We know by now that COVID-19 is a resilient virus that can’t be effectively stopped through the natural development of herd immunity.
Our only real hope of eradicating it completely is a viable vaccine.
There are a few vaccines in the works, but whether or not South Africans will be able to access them depends on a number of factors.
Earlier today, Minister of Health, Dr Zweli Mkhize, via The Citizen, said that South Africa will receive its first COVID-19 vaccines in the second quarter of 2021.
The Department of Health’s Dr Anban Pillay also weighed in:
“A dossier will be ready early January; we can then expect rollout thereafter. They have advised us to plan for a rollout early in the second quarter.”
“The Covid vaccines are currently in a regulatory assessment phase across the world. We have participated in the Covax agreement so we will hear from Covax which vaccine has been allocated to SA,” said Pillay.
A number of vaccines are being rolled out globally. The specific one coming our way wasn’t named.
As previously announced, there were four candidate vaccines, including AstraZeneca, Novavax, Johnson & Johnson and Pfizer/BioNTech.
The Pfizer/BioNTech vaccine seems unlikely because it has to be stored at minus 70 degrees Celsius, something which we don’t have the infrastructure to do.
The World Health Organisation’s (WHO’s) Covax programme is designed to ensure equitable access to vaccines for all developing countries.
However, as reported by News24, South Africa has officially missed the December 15 deadline to make a deposit to secure vaccines.
Tandi Nzimande, the chief executive officer of the Solidarity Fund, says that the payment will be made in the coming days. The fund took it upon itself to make the R327 million deposit (15% of the R2,2 billion that will ultimately need to be paid) after the government failed to do so.
This is in keeping with a warning from some of South Africa’s top scientists who have put together a plan for the rollout.
Writing in the SA Medical Journal, the scientists say: “We cannot only rely on the national department of health and the public sector. We need the private sector, labour, and entities such as Médecins Sans Frontières, the Red Cross and Gift of the Givers to support the national rollout of vaccines.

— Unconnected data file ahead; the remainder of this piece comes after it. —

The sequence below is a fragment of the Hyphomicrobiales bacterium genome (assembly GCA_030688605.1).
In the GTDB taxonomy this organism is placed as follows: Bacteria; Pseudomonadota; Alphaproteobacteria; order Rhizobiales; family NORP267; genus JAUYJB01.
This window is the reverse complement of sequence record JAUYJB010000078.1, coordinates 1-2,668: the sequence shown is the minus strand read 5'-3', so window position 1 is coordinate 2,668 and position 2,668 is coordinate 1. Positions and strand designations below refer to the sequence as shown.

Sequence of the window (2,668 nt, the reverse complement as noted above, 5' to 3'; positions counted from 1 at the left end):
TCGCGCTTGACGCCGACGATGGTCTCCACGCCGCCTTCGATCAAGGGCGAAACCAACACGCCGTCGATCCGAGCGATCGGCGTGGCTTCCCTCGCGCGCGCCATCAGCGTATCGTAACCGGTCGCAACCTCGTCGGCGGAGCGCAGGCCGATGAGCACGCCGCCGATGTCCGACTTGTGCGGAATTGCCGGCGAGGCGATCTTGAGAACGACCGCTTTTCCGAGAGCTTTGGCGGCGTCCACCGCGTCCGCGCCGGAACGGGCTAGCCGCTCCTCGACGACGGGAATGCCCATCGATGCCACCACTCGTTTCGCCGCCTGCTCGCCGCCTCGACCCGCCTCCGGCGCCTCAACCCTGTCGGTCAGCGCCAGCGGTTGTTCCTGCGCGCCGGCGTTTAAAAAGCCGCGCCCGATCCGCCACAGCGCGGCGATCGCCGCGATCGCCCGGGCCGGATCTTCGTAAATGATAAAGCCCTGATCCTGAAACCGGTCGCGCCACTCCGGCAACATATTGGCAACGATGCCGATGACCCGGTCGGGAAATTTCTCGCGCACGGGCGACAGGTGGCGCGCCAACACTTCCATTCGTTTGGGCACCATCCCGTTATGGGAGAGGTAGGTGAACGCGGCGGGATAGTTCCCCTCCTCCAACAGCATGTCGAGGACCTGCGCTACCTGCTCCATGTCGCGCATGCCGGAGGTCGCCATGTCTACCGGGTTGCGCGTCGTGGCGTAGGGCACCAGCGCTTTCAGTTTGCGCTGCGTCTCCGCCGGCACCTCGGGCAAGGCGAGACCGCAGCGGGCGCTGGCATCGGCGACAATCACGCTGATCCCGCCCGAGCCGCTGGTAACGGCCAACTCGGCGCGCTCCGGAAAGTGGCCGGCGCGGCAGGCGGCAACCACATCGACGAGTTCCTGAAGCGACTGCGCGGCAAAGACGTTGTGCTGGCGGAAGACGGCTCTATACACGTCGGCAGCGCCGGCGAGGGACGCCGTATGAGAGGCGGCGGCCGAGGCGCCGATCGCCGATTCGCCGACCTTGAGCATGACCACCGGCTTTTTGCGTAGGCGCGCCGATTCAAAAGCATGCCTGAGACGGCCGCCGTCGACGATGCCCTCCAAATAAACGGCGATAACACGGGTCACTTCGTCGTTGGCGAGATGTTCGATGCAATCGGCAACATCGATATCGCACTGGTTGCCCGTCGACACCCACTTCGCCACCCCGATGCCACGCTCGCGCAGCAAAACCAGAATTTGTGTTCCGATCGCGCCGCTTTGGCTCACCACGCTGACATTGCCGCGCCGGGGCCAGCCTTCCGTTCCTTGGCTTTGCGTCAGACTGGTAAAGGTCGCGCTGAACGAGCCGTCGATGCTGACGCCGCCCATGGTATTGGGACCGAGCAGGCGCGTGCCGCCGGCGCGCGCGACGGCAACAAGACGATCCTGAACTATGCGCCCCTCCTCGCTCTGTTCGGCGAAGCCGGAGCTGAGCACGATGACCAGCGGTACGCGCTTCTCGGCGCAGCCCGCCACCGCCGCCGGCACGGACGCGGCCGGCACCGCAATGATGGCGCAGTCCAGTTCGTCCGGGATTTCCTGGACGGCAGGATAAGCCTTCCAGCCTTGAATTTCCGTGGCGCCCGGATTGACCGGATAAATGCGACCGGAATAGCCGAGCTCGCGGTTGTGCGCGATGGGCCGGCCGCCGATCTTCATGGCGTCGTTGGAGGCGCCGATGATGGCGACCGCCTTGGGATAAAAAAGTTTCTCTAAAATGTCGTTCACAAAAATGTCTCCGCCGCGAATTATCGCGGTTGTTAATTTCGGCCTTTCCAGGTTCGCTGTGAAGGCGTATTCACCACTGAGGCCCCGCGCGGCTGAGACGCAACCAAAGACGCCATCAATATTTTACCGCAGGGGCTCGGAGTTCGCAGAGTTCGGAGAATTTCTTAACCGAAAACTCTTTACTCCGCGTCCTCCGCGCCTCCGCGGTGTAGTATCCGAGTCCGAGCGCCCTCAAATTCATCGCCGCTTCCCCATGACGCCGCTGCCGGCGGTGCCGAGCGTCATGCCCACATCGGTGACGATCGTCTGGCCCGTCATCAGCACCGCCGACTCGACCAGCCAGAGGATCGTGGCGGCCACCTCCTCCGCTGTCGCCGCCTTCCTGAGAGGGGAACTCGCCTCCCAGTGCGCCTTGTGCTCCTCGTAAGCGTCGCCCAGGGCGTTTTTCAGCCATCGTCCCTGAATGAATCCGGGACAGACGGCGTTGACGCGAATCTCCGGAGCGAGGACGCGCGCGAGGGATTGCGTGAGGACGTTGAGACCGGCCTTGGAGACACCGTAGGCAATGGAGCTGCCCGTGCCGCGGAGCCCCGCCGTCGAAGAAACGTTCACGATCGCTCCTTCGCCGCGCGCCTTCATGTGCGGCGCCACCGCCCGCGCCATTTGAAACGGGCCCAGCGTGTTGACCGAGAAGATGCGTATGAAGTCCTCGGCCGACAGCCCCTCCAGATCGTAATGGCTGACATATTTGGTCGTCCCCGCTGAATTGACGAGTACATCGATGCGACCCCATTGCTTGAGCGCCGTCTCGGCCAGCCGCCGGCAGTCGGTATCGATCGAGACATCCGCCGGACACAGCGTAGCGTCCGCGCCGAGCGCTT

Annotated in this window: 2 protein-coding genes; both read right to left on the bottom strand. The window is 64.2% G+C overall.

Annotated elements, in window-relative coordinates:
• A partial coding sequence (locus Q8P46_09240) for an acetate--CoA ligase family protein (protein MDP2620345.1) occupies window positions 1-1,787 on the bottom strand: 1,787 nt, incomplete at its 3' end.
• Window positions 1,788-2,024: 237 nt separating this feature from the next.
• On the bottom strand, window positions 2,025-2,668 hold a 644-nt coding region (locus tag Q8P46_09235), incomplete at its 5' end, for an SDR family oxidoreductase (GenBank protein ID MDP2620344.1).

Head on over to TimesLIVE to read about the full plan of action.
The money paid by the Solidarity Fund will secure immunisation for 10% of the population, provided the rest will be paid at a later date.
The Department of Health confirmed on December 4 that everything was on track to make the payment (it clearly wasn’t), and when asked about the missed deadline, the Treasury said: “This is a work in progress”.
Finally, from a global perspective, the capitalist machine is in full swing, with third world countries coming in at the back end of vaccine distribution.
Back in October, India and South Africa asked the World Trade Organisation (WTO) to allow all countries to choose to neither grant nor enforce patents and other intellectual property (IP) related to COVID-19 drugs, vaccines, diagnostics, and other technologies for the duration of the pandemic until global herd immunity is achieved.
This would allow countries, like South Africa, to develop generic versions of existing vaccines locally, making them easier and cheaper to access, and access on a larger scale.
— Gram Vaani (@GramVaani) December 8, 2020
As of 1PM, December 17, this what it looks like:
You can check out the full list of waiver supporters and opponents here, but a few of the standout opponents include the US, the United Kingdom, Switzerland, Japan, Australia, and Canada.
The waiving of patents seems like the most effective way to ensure mass distribution, through local production.
Unfortunately, there’s money to be made, and that tends to get in the way of things.
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